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Jeremy Siegel

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Jeremy Siegel: 2 Big Stock Risks to Watch in 2024

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What You Need to Know

  • Economic weakening bears close watching, Siegel said.
  • The unexpected can happen, he wrote.
  • The Fed should consider lowering rates, Siegel said.

Stock valuations are reasonable now even as the market faces notable risks for 2024, WisdomTree and Wharton School economist Jeremy Siegel suggested Monday.

“As I think ahead for next year, the clear risks are a ‘too stubborn’ Fed that won’t lower rates if it needs to,” as well as geopolitical issues, he said in a commentary posted on WisdomTree’s website.

“While the wars are now not expanding, anything can flare up. The unexpected can happen. We could have a cyber-attack on the infrastructure grid or on the financial system. That is a risk that sometimes is underestimated,” Siegel, Wharton School finance professor emeritus and WisdomTree senior economist, wrote.

With the S&P 500 index selling at 18 times earnings, including higher priced tech stocks, and 14 to 15 times earnings in non-tech stocks, though, he added, “those are reasonable multiples for the markets for all these risks.”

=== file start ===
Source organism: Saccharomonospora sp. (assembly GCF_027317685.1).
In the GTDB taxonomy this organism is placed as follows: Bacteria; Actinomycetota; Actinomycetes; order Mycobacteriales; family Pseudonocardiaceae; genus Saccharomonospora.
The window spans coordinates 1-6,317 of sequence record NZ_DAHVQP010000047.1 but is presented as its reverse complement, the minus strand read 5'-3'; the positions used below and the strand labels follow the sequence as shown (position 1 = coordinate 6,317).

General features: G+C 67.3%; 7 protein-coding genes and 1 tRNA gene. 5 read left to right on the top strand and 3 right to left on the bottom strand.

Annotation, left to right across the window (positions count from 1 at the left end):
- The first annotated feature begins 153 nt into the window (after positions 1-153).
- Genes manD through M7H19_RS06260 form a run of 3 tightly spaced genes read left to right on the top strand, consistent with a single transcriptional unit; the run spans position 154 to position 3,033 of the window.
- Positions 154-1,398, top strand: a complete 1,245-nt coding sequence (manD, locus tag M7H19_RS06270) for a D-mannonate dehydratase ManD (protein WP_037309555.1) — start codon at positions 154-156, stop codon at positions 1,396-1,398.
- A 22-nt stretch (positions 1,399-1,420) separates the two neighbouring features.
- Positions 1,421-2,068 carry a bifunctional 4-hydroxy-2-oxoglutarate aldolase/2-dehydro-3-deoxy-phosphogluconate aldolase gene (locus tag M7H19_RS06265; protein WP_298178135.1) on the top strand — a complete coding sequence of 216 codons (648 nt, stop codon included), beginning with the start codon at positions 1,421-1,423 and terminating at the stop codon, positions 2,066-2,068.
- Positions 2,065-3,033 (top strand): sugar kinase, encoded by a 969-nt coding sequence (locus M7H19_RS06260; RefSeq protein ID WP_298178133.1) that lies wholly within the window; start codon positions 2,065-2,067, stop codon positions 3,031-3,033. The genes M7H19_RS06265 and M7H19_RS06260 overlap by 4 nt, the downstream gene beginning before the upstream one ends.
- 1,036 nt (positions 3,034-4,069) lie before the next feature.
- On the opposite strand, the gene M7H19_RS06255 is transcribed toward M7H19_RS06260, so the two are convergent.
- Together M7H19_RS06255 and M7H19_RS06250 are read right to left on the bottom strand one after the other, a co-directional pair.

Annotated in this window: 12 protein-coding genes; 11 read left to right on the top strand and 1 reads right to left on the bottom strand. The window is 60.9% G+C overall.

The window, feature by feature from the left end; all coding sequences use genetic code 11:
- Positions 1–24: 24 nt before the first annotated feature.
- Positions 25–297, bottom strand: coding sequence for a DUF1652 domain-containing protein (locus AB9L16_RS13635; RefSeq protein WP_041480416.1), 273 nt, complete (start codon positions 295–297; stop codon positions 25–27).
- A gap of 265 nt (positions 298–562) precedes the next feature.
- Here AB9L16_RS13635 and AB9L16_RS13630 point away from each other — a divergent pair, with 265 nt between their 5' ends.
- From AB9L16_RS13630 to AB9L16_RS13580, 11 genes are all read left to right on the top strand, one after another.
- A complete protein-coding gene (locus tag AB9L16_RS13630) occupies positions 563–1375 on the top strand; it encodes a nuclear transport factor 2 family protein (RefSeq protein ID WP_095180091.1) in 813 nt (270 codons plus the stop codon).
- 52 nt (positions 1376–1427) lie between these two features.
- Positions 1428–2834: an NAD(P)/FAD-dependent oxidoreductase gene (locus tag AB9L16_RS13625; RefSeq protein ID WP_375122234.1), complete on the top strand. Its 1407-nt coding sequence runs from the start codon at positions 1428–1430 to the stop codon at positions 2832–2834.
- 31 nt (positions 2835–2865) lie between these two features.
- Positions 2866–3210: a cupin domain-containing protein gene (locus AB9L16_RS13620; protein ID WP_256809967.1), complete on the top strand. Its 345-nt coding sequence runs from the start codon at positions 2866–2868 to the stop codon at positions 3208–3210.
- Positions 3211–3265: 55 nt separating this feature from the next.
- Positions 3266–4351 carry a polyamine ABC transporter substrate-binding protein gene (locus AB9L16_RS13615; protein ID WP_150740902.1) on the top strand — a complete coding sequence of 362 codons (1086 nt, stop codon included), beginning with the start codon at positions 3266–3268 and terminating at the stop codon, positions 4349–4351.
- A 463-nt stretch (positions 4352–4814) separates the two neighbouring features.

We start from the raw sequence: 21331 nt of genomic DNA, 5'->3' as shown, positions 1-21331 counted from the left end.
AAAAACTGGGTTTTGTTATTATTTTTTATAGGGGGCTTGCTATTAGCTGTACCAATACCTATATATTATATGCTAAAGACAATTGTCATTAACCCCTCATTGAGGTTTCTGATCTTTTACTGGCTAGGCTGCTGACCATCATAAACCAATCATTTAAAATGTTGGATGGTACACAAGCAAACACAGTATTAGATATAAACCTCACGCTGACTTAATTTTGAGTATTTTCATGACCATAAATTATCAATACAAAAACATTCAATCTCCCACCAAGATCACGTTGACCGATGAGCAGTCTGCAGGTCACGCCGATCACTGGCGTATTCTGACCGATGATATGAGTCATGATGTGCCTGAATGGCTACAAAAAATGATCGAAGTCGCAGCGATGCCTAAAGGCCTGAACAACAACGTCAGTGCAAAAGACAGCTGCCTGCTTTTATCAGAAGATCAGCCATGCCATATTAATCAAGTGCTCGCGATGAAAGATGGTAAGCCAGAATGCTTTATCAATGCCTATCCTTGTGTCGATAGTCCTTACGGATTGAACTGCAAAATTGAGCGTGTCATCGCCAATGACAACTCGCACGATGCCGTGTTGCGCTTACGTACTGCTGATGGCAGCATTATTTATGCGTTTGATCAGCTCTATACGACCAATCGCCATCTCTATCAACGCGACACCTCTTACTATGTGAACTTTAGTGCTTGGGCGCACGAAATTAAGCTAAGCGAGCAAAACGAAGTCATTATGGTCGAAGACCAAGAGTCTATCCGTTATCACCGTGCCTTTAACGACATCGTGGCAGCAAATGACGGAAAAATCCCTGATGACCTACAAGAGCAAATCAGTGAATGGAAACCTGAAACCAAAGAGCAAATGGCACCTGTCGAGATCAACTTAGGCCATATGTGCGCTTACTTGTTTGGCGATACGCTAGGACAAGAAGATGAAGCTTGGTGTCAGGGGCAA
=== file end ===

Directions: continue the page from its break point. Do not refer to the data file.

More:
Small cap companies are priced for recession, with multiples closer to 12 times earnings, Siegel noted. “So an economic outcome better than these depressed expectations provides upside to these smaller companies.”

Siegel cited his primary concern for risk assets now: the Federal Reserve “staying stubborn and failing to consider lowering rates, as I think it should be.”

He also suggested the market is too excited about prospects for an economic soft landing.

After inflation data came in lower than expected last week, the economist wrote, “I was a little surprised how strong the narrative came that these data virtually guarantee a soft landing. The recent data definitely indicates a dramatically increased probability of a ‘landing.’ But it is far from certain that the landing will be soft.”

Inflation is subsiding as the economy is weakening, Siegel noted, adding that “a little weakness is not a big problem as long as it doesn’t snowball into something more serious.” He cited a “rather significant” increase in jobless claims, an indicator he watches closely, and noted recent data on industrial production and capacity utilization are coming in weak.

“I am not suggesting the economy is falling apart, but this recent softness bears watching very closely,” Siegel said.

The economist, who doesn’t expect an interest rate increase in December, said the Fed could strengthen sluggish money supply growth by lowering interest rates. “I think it’s time for us to ‘dis-invert’ the yield curve by bringing short rates below the long-term rates,” he said.

The Fed isn’t even discussing a rate cut, noted Siegel, who thinks central bankers will do so at their March meeting, or possibly in January. “Inflationary expectations are under control. Commodities are under control. The Fed should not stick to a false narrative of the risks of the 1970’s repeating to postpone necessary rate cuts,” he said.

Photo: Lila Photo for TD Ameritrade Institutional


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